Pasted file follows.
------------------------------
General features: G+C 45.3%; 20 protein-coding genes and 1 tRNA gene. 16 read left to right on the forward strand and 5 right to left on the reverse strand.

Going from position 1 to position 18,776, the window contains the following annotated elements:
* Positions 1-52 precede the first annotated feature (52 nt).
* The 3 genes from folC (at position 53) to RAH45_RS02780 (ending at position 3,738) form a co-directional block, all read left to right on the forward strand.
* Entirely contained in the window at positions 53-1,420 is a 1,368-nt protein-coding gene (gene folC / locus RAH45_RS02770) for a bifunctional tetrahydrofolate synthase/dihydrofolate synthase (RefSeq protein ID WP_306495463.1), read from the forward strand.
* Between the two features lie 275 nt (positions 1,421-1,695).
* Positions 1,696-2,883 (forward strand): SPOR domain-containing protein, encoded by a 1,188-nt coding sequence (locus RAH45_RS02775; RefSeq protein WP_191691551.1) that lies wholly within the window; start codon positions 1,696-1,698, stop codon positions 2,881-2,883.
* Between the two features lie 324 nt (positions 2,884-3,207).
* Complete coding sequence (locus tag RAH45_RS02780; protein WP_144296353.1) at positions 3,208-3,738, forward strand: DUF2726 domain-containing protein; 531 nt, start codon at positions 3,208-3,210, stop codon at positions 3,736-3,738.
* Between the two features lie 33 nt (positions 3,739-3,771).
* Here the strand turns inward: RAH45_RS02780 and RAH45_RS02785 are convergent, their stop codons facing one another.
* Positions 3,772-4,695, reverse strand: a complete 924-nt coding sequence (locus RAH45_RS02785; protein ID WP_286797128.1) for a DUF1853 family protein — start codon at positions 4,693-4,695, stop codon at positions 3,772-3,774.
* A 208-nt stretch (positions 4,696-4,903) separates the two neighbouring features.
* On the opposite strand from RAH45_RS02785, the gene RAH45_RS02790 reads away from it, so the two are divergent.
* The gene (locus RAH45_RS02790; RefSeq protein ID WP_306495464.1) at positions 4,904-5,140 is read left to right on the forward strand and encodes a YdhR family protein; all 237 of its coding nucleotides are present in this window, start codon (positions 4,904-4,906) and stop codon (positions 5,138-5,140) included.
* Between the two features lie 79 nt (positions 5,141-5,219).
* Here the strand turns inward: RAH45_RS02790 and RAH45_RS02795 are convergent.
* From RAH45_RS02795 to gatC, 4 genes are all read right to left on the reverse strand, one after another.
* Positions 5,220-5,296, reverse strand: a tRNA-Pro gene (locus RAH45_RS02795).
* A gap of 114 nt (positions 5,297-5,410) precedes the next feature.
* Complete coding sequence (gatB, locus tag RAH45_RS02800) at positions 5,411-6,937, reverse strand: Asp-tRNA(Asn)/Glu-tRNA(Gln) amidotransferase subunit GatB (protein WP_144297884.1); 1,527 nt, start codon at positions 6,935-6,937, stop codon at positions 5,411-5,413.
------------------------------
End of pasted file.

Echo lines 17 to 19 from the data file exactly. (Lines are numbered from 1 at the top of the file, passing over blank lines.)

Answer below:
* Here the strand turns inward: RAH45_RS02790 and RAH45_RS02795 are convergent.
* From RAH45_RS02795 to gatC, 4 genes are all read right to left on the reverse strand, one after another.
* Positions 5,220-5,296, reverse strand: a tRNA-Pro gene (locus RAH45_RS02795).